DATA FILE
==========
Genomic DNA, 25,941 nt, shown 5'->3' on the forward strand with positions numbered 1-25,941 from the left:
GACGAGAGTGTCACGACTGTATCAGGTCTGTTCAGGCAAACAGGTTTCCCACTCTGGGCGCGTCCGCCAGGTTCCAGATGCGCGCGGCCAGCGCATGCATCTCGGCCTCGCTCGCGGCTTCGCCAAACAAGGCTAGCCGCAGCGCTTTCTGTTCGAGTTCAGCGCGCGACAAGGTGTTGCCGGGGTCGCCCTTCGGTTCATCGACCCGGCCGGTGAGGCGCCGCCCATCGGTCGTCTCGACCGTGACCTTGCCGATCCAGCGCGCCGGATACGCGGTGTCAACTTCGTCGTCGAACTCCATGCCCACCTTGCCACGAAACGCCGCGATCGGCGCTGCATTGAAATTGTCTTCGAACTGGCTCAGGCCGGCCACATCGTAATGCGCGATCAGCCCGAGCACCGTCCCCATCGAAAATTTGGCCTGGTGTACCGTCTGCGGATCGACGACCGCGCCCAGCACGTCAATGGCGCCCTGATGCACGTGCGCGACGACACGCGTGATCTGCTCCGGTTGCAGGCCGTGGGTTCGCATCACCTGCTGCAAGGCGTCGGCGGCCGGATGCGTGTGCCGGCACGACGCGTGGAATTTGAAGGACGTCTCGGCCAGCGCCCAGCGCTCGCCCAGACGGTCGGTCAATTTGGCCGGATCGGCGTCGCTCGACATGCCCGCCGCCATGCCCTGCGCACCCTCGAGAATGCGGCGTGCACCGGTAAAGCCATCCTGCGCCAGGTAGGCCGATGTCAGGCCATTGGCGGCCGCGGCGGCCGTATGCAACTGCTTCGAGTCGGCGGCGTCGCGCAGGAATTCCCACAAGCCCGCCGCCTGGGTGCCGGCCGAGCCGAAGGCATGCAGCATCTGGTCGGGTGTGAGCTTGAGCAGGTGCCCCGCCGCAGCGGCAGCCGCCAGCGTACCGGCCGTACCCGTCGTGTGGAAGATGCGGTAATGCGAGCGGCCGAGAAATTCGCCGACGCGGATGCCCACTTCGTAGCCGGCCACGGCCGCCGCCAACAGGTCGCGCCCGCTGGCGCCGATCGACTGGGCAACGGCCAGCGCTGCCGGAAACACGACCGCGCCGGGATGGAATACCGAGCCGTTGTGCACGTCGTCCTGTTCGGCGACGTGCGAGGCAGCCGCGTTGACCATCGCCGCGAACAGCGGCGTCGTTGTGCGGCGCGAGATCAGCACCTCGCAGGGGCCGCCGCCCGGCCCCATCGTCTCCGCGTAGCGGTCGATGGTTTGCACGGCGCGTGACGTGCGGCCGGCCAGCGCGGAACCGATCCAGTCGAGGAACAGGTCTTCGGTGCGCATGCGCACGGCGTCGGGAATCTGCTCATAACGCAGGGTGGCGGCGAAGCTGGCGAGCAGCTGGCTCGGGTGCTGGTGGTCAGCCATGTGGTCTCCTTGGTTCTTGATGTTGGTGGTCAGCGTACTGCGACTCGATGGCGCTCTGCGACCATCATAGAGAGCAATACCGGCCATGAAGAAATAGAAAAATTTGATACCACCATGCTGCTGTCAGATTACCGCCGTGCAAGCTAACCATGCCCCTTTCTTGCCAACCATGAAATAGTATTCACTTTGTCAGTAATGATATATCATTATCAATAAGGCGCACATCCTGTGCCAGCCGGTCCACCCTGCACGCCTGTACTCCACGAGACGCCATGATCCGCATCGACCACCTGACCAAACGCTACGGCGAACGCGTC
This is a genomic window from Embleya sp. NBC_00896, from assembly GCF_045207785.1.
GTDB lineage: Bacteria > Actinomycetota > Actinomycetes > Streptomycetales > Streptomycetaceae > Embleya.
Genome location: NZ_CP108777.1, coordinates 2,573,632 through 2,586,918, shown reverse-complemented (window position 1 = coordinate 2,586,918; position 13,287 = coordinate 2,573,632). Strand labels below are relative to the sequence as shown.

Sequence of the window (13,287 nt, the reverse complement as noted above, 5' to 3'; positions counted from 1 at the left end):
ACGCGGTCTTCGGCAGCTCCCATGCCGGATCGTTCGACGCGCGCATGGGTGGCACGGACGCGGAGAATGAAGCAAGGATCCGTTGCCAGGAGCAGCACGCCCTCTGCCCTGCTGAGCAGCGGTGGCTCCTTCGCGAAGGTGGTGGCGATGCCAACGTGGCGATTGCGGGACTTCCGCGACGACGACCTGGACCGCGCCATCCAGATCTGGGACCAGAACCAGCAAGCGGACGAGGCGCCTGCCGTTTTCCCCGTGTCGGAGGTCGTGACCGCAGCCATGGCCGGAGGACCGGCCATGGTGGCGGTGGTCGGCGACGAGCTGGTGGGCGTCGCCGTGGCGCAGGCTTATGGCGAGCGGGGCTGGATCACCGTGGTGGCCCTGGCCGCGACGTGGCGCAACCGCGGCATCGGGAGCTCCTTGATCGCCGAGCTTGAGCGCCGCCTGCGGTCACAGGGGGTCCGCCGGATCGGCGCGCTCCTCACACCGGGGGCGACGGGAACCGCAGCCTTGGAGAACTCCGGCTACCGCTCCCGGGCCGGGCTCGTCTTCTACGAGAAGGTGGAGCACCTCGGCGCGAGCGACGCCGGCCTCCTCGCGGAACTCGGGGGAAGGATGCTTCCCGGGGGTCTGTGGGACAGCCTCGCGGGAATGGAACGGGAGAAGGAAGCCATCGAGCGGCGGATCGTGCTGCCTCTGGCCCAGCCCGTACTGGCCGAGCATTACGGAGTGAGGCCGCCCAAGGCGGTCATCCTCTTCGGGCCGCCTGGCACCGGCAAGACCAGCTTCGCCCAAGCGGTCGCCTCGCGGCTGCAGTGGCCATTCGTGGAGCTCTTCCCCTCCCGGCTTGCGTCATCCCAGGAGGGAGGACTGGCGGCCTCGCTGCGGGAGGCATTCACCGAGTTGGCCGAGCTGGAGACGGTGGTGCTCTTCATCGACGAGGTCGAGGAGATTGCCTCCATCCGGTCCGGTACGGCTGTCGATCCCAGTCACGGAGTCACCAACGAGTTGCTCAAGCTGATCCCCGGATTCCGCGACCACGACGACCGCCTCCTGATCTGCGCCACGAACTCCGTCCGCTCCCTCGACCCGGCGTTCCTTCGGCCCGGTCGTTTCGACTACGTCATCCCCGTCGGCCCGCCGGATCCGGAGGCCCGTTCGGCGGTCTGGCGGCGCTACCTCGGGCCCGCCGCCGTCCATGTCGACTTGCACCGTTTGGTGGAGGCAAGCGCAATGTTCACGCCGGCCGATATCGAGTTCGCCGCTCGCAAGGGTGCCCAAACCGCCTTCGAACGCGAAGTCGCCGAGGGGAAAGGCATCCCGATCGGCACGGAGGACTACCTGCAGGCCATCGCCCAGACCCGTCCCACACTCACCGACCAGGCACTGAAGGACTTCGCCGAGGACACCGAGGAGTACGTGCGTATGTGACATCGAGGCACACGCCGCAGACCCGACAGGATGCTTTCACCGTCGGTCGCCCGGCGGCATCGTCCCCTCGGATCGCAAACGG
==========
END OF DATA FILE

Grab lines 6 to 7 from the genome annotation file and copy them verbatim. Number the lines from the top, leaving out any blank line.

Sequence of the window (13,287 nt, the reverse complement as noted above, 5' to 3'; positions counted from 1 at the left end):
ACGCGGTCTTCGGCAGCTCCCATGCCGGATCGTTCGACGCGCGCATGGGTGGCACGGACGCGGAGAATGAAGCAAGGATCCGTTGCCAGGAGCAGCACGCCCTCTGCCCTGCTGAGCAGCGGTGGCTCCTTCGCGAAGGTGGTGGCGATGCCAACGTGGCGATTGCGGGACTTCCGCGACGACGACCTGGACCGCGCCATCCAGATCTGGGACCAGAACCAGCAAGCGGACGAGGCGCCTGCCGTTTTCCCCGTGTCGGAGGTCGTGACCGCAGCCATGGCCGGAGGACCGGCCATGGTGGCGGTGGTCGGCGACGAGCTGGTGGGCGTCGCCGTGGCGCAGGCTTATGGCGAGCGGGGCTGGATCACCGTGGTGGCCCTGGCCGCGACGTGGCGCAACCGCGGCATCGGGAGCTCCTTGATCGCCGAGCTTGAGCGCCGCCTGCGGTCACAGGGGGTCCGCCGGATCGGCGCGCTCCTCACACCGGGGGCGACGGGAACCGCAGCCTTGGAGAACTCCGGCTACCGCTCCCGGGCCGGGCTCGTCTTCTACGAGAAGGTGGAGCACCTCGGCGCGAGCGACGCCGGCCTCCTCGCGGAACTCGGGGGAAGGATGCTTCCCGGGGGTCTGTGGGACAGCCTCGCGGGAATGGAACGGGAGAAGGAAGCCATCGAGCGGCGGATCGTGCTGCCTCTGGCCCAGCCCGTACTGGCCGAGCATTACGGAGTGAGGCCGCCCAAGGCGGTCATCCTCTTCGGGCCGCCTGGCACCGGCAAGACCAGCTTCGCCCAAGCGGTCGCCTCGCGGCTGCAGTGGCCATTCGTGGAGCTCTTCCCCTCCCGGCTTGCGTCATCCCAGGAGGGAGGACTGGCGGCCTCGCTGCGGGAGGCATTCACCGAGTTGGCCGAGCTGGAGACGGTGGTGCTCTTCATCGACGAGGTCGAGGAGATTGCCTCCATCCGGTCCGGTACGGCTGTCGATCCCAGTCACGGAGTCACCAACGAGTTGCTCAAGCTGATCCCCGGATTCCGCGACCACGACGACCGCCTCCTGATCTGCGCCACGAACTCCGTCCGCTCCCTCGACCCGGCGTTCCTTCGGCCCGGTCGTTTCGACTACGTCATCCCCGTCGGCCCGCCGGATCCGGAGGCCCGTTCGGCGGTCTGGCGGCGCTACCTCGGGCCCGCCGCCGTCCATGTCGACTTGCACCGTTTGGTGGAGGCAAGCGCAATGTTCACGCCGGCCGATATCGAGTTCGCCGCTCGCAAGGGTGCCCAAACCGCCTTCGAACGCGAAGTCGCCGAGGGGAAAGGCATCCCGATCGGCACGGAGGACTACCTGCAGGCCATCGCCCAGACCCGTCCCACACTCACCGACCAGGCACTGAAGGACTTCGCCGAGGACACCGAGGAGTACGTGCGTATGTGACATCGAGGCACACGCCGCAGACCCGACAGGATGCTTTCACCGTCGGTCGCCCGGCGGCATCGTCCCCTCGGATCGCAAACGG